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REVIEW ARTICLE
Year : 2013  |  Volume : 57  |  Issue : 5  |  Page : 455-463

Vapourisers: Physical principles and classification


Department of Anaesthesiology, Krishna Institute of Medical Sciences Deemed University, Karad, Maharashtra, India

Correspondence Address:
Vithal Dhulkhed
Department of Anaesthesiology, Krishna Institute of Medical Sciences Deemed University, Karad - 415 110, Maharashtra
India
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Source of Support: None, Conflict of Interest: None


DOI: 10.4103/0019-5049.120141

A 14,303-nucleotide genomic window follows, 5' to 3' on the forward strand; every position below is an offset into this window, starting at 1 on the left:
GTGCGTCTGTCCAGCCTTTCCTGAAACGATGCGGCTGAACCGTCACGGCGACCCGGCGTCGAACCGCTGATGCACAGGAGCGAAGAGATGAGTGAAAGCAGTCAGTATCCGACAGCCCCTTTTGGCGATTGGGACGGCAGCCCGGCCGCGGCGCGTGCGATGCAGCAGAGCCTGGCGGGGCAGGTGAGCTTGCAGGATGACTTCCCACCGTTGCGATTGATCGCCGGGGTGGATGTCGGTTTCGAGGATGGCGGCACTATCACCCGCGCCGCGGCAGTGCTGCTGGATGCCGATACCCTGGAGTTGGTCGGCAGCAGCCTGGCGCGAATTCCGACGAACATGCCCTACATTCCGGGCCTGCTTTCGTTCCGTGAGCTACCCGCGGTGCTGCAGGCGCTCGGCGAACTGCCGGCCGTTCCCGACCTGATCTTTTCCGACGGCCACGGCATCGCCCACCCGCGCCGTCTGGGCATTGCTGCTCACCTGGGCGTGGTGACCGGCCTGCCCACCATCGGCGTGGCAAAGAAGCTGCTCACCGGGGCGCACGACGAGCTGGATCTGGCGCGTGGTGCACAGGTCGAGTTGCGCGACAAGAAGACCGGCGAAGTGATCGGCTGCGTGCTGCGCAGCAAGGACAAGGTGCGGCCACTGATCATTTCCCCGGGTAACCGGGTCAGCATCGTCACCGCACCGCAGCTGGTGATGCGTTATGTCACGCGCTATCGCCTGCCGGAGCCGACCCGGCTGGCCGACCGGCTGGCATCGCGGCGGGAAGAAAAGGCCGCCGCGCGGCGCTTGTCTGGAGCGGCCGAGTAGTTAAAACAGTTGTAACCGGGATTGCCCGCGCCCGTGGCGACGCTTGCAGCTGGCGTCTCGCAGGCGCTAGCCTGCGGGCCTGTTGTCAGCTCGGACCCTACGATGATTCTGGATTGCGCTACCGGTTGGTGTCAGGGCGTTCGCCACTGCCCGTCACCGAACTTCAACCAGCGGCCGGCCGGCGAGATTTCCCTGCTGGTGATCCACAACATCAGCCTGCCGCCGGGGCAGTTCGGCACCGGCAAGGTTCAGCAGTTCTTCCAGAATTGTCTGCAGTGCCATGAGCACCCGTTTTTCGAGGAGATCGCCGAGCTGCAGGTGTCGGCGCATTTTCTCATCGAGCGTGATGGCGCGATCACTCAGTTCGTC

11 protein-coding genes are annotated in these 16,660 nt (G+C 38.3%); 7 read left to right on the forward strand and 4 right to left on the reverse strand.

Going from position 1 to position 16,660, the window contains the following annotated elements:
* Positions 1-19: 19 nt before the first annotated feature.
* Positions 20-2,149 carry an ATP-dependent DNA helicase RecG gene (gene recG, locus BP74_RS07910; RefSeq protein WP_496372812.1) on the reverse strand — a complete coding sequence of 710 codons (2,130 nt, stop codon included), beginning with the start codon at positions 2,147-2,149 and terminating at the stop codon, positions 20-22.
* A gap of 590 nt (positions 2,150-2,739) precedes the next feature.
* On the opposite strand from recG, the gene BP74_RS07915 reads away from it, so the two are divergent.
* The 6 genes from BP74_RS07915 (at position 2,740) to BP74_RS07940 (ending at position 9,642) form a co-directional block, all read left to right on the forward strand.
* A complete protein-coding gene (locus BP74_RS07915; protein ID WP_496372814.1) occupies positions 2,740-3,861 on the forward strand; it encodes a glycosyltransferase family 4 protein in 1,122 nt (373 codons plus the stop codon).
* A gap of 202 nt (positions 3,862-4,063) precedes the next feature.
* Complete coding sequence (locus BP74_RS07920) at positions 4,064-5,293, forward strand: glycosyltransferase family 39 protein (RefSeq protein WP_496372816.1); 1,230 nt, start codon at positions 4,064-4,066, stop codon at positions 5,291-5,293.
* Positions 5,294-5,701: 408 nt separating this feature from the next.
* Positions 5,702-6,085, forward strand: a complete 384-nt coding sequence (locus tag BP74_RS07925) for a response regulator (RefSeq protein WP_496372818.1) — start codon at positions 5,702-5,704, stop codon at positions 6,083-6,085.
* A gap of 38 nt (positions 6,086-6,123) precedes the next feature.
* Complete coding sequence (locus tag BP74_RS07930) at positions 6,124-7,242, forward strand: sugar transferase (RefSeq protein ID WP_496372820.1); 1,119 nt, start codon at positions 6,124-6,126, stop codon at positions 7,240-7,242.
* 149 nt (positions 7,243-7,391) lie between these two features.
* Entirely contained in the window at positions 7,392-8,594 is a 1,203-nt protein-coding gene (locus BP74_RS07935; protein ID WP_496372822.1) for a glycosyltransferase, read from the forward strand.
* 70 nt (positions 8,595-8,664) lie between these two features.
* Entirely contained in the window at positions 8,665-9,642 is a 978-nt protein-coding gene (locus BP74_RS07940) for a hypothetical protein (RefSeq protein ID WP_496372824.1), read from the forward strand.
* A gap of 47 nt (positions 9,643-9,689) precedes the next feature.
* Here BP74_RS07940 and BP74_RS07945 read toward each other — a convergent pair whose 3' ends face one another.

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Vapourisers have evolved from rudimentary inhalers to the microprocessor controlled, temperature compensated and flow sensing devices, which are universal today. The improvements in the design was influenced by the development of potent inhalational anaesthetics, unique properties of some agents, a deeper understanding of their mechanism of action, inherent flaws in the older vapourisers, mechanical problems due to thymol deposition, factors influencing their output such as temperature and pressure variations. It is important to review the principles governing the design of the vapouriser to gain insight into their working. It is fascinating to know how some of the older vapourisers, popularly used in the past, functioned. The descendant of Oxford Miniature Vapourizer, the Triservice vapouriser is still a part of the military anaesthesia draw over equipment meant for field use whereas the Copper Kettle the first precision device is the fore-runner of the Tec 6 and Aladdin cassette vapouriser. Anaesthesia trainees if exposed to draw over techniques get a deeper understanding of equipment and improved skills for disaster situations. In the recent advanced versions of the vapouriser a central processing unit in the anaesthetic machine controls the operation by continuously monitoring and adjusting fresh gas flow through the vapouriser to maintain desired concentration of the vapour.


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